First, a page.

Both Dropbox Business and Google Workspace offer basic document management features that will be good enough for many businesses. You can track who has made edits, and roll back to previous versions of files if needed.
However, if you’re looking for document management systems that are able to handle more complex needs, such as automatic naming conventions, then you’ll need to invest in dedicated DMS software.
One major advantage that Dropbox Business has over Google Workspace when it comes to document management is that Dropbox works with Google and Microsoft office files. Your team can still collaborate with vendors and clients who use either alternatives.
On the other hand, Google Workspace is designed to work with Google file formats, such as Google Sheets and Google Docs. You can’t collaborate on a Microsoft Office file in Google Workspace, for example.
Another thing we at Web Imp like about Dropbox is the file recovery and file rewind feature. Instead of just regular backups of files, Dropobx has backups of file variations, to let you ‘rewind’ to previous versions of files!
Dropbox Business vs Google Workspace for Collaboration
As a business, the ability to collaborate on documents is vital. Real-time collaboration allows multiple users to work on the same file at the same time, with the changes being made by each user visible to all.
With Workspace, you get a whole host of included applications. You’ll be able to collaborate on the basic Google Docs, Slides, Sheets. Not only that, you can use Gmail and Google Calendar.
This is excellent if you want your business to use the Google Ecosystem. There is no shortage of collaboration opportunities.
As we’ve already mentioned previously, Google Workspace only allows you to collaborate on documents that are in Google’s own file formats. If you want to collaborate on a Google Doc for example, then multiple users can work on the same document at the same time, and all edits will be visible to anyone who is working on the file.
You cannot do the same with a Microsoft Word document, although there are some workarounds. For example, you can edit documents in Microsoft Office and have your files sync directly to Google Workspace, but this isn’t an ideal solution.
If your business mainly uses Google documents, however, then Google Workspace is ideal for collaboration.
Dropbox Business offers you the best of both worlds. You can create, edit, and collaborate on Google Docs, Sheets, and Slides directly from within Dropbox. Your files will automatically save to your Dropbox account. You can even edit Microsoft files in Google Docs, Sheets, or Slides, again from within Dropbox.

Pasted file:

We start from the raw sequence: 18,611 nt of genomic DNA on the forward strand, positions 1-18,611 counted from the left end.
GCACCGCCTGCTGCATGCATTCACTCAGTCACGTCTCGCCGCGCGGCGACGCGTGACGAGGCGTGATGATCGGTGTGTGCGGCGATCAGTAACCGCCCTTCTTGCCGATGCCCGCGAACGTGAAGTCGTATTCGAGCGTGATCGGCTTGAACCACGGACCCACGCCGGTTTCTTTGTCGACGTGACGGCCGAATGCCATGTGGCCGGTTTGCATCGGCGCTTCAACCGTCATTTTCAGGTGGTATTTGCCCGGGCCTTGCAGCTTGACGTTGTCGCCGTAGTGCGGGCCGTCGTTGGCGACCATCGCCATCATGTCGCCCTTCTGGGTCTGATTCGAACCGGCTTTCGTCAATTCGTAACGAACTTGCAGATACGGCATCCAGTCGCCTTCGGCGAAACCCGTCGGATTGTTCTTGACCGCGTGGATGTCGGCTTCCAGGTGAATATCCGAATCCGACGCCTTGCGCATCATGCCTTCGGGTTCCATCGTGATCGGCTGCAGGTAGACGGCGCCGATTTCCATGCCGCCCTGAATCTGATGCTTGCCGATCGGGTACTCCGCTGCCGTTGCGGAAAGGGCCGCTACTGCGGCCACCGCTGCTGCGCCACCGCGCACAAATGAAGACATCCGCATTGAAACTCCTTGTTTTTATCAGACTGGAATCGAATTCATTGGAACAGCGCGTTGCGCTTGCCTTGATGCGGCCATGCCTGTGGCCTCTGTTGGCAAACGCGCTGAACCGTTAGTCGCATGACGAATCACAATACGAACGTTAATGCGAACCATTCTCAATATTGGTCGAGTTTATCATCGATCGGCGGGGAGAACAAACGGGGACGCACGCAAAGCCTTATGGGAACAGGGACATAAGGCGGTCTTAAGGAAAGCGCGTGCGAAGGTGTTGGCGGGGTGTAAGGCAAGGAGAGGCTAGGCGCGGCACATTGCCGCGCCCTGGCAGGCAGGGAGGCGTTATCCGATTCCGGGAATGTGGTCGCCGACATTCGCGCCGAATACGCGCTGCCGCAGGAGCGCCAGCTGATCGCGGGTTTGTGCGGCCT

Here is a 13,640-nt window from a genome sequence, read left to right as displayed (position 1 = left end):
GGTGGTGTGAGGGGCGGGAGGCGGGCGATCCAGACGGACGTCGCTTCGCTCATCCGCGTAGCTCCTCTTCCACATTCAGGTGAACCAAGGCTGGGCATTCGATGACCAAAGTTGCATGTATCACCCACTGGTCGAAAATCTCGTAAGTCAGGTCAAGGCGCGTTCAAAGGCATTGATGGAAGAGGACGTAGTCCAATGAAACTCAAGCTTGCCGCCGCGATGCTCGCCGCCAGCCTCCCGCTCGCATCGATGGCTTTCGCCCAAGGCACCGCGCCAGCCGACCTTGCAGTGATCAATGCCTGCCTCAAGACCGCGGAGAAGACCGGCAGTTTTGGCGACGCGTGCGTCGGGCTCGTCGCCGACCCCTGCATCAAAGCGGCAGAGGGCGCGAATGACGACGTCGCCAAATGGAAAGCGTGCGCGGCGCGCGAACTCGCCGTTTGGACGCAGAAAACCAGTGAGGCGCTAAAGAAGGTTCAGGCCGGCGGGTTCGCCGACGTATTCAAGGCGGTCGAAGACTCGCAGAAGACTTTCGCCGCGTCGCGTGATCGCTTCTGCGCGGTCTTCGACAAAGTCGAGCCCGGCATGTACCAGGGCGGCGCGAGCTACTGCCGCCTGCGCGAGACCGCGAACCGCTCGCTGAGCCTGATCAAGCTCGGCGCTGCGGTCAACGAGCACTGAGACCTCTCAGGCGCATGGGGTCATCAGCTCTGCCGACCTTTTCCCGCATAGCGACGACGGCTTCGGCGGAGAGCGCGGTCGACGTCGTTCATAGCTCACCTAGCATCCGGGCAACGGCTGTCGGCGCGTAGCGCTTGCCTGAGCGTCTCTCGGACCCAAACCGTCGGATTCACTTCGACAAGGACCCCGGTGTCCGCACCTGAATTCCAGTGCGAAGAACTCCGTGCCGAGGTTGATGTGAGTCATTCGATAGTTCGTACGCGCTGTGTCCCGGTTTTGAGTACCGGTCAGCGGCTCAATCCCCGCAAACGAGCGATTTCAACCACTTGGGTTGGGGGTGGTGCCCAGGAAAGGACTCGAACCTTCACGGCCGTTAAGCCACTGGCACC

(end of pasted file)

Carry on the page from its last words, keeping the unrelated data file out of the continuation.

The need for this feature is not great, however, since you can also create, edit, and collaborate on Microsoft Office documents from directly within Dropbox Business, too.
This makes Dropbox Business a good choice for companies that work with external vendors and clients that use both Microsoft Office and Google documents, and need the ability to collaborate seamlessly on both formats.
If you don’t like Google Docs or Microsoft Office, you can even use Dropbox Paper. It’s a collaborative whiteboard style document type, and can be used for project management too!
Dropbox Business vs Google Workspace for File Sharing
File sharing allows users to send files to others, or allow others to access the files that they share via a link. Good file sharing solutions include features such as setting permissions as to who can access files, whether they are editable or read-only, and how long they are available.
Google Workspace offers file-sharing capabilities. Sharers decide whether recipients can only view the document, can leave comments on it, or are able to make their own edits.
You can also decide whether the file is viewable outside of your organization or not. Expiration dates can also be set for a shared file, after which it will no longer be accessible.
Dropbox also offers strong file-sharing features. Anything that Workspace can do in terms of file sharing, this can do the same.
You can set files to be editable or view-only, set an expiration date for shared links. You can even add password protection to your links, and even disable downloading of your shared files.
Dropbox also offers Dropbox Transfer which allows you to send files up to 250GB in size. From what we know, Google doesn’t allow file sharing of that size.
In a nutshell
Ultimately, the tool you choose depends on the size and needs of your business.
Medium to large organizations that want a Google ecosystem and a larger variety of professional tools can gravitate towards Google workplace.
Small to medium-sized companies looking for a tool strong in cloud storage and file sharing to promote employee productivity and team collaboration can choose Dropbox Business.